Sleep – What is it good for?

by Michelle F. Moseley, MS, LCMHC, NCC (she/her)

Quality sleep is elusive to many. From the ongoing pandemic to the 24-hour news cycle to the pressure to be available at all times to meet both personal and professional demands, many aspects of our daily lives seem to almost honor if one is sleeping less and doing more. However, a lack of quality sleep can exacerbate issues from physical pain to mental health concerns to reliance on substances, including caffeine, to make it through the day. Read on for a few tips and tricks that may assist with improving your quality and/or quantity of sleep.

Preparing for sleep from the morning onward. For many, the choices made throughout the day can influence the ability to sleep well at night. Keeping a morning routine – that is, awaking at near the same time each day, getting yourself moving, and exposing yourself to sunlight – can help regulate your internal rhythms so that you are better able to sleep at night. Nourishing your body throughout the day helps keep your energy levels steady, decreasing the likelihood of a ‘mid-day slump’ and the desire to nap. Incorporating movement that you enjoy into your day, from gardening to playing with pets to going for a walk or run, can help release physical energy so your body is ready for rest when evening comes.

Setting the mood. If you have the ability to control the setting of the room where you sleep, you may want to consider how the temperature and/or light level is impacting the quality of your rest. Many folks find it most comfortable to sleep in a room that is slightly cool, which allows them to cozy up with a blanket. Some may prefer to utilize curtains that block all light because they find they sleep best in total darkness. You may also want to experiment with using a fan or another form of ‘white noise’ to circulate air or block out sounds.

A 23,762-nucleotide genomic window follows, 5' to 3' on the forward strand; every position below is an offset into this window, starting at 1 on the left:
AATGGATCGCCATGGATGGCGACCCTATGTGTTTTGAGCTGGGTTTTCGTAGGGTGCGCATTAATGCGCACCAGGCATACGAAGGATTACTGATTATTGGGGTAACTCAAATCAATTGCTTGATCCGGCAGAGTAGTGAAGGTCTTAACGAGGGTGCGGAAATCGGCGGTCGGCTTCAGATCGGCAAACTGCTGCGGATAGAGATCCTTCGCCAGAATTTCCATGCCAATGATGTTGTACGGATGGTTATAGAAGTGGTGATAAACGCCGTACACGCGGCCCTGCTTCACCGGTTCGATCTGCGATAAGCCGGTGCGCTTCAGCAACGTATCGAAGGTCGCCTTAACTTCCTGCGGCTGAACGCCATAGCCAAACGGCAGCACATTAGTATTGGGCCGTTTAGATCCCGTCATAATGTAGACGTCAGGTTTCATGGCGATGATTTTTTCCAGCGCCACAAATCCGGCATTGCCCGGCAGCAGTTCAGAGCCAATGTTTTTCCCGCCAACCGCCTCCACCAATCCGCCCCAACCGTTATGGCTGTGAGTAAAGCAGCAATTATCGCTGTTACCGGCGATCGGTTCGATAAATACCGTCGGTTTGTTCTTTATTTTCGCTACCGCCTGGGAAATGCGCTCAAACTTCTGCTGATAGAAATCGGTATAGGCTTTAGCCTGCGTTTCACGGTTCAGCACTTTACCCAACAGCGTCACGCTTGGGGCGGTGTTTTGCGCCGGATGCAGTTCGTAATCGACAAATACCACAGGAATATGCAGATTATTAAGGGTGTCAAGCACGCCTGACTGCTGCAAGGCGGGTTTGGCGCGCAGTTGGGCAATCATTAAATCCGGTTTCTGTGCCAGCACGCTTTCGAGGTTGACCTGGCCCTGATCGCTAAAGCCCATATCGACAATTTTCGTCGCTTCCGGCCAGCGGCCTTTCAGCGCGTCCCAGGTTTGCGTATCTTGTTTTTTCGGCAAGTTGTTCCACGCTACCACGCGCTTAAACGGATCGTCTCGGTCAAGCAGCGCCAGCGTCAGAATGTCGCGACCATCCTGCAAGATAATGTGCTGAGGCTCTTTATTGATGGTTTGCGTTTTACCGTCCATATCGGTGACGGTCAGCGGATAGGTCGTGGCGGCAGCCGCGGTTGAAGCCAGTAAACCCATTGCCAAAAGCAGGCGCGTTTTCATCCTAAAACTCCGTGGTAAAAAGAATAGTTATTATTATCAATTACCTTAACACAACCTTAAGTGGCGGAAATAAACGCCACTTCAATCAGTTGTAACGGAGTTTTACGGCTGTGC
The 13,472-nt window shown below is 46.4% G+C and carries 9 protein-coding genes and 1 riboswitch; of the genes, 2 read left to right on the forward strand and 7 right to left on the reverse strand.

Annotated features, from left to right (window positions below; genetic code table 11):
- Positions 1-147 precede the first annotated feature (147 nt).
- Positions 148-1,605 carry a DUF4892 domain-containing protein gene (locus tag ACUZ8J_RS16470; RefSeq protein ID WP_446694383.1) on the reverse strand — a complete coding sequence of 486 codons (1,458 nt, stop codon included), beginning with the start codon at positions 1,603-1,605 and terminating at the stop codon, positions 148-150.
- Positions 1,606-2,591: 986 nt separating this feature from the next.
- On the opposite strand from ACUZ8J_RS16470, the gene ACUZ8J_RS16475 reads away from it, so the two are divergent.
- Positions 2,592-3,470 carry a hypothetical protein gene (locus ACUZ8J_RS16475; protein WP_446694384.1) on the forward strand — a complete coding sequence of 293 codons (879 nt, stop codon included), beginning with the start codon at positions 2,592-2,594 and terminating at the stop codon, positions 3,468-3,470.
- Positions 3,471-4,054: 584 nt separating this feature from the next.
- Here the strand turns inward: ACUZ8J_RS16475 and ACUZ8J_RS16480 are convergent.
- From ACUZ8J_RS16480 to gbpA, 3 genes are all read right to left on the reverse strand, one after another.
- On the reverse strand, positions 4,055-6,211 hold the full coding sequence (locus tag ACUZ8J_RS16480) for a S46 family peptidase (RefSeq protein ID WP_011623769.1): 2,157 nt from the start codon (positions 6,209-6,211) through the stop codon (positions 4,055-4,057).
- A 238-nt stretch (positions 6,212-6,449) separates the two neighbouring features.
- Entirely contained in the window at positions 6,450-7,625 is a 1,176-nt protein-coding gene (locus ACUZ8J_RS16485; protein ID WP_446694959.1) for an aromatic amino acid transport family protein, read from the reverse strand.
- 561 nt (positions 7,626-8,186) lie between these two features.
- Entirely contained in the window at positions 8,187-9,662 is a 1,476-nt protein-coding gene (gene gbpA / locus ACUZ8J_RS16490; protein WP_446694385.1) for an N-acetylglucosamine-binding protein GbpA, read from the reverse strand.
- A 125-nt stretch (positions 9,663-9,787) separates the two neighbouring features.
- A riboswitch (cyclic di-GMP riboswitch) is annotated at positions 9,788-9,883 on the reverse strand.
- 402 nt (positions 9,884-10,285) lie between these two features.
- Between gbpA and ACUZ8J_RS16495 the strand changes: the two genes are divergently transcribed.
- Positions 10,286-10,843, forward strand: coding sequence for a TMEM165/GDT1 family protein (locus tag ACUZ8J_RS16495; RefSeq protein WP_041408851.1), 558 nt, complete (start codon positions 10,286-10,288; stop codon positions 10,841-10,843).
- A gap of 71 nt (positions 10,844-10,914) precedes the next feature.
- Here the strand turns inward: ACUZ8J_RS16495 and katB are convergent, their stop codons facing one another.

Put the electronics to bed first. You may be aware that electronics emit blue light, which signifies to our brains that it’s time to be awake. The constant influx of information that comes from many social media apps also provides the message that our brains should keep engaging. Yet, how many of us end our days scrolling on our phones? To allow your brain to quiet itself and prepare for rest, consider turning off electronics and putting away phones/tablets at least 30 minutes before you desire to be asleep.

Quieting the mind. You may find that your body is tired, but your mind won’t stop working when you lie down for sleep. Some folks find it helpful to keep a small notepad and pen by their bedside in order to jot down any thoughts or tasks that come to mind as they’re attempting to sleep. You also may find it helpful to focus on something that is just distracting enough to keep your mind from wandering, yet not so stimulating that it keeps you awake. Ideas include listening to a sleep meditation, counting backwards from 300 by 3s in your head, doing a body scan as explained below, or reading a book that is only moderately interesting.

Calming the Body. You may be someone who finds that your physical body hinders you from getting quality sleep. Pain, tension, or restlessness can all make sleep challenging. It may be helpful to do some quiet stretching or yoga prior to heading to bed to help calm your body and work out any tension. You may also find benefits in doing a body scan, as mentioned above. After you have prepared yourself for sleep and lie down, begin by focusing on your toes and feet and noticing any tension or pain you may feel. Focus on releasing that feeling and relaxing your feet – some find it helpful to visualize the tension leaving their bodies. Continue to do this as you move up your body – lower legs, knees, thighs, buttocks and pelvis, abdomen and lower back, chest and upper back, hands, arms, shoulders, and into your face and neck. Spend time focusing on each area, noticing any tension or pain, and concentrating on releasing those feelings. You may even fall asleep before you make it all the way to the top!

Be aware that poor sleep can also be a sign that something else is awry. If you have made an effort to improve your sleep routine and the quality and/or quantity of your sleep has not improved, it may be time to seek a professional who can work with you to address your specific concerns. There may be a physical reason for your sleep difficulties, which your primary care provider can assist with treating. You may also choose to seek out a licensed professional mental health therapist who can assist with treating things such as stress or depression which may be contributing to your sleep troubles.

Behavioral Healthcare Associates, LLC (BHA) is a comprehensive mental health practice with experienced licensed therapists and a Board-Certified Child/Adolescent and General Psychiatrist available to assess and treat general mental health and substance use concerns. If you are interested in speaking with someone regarding sleep problems, or seeking assistance with other emotional and behavioral health concerns, please contact us at 919-292-1464 to schedule an appointment, or find more information at our website www.behavioralhealthcareassociates.org.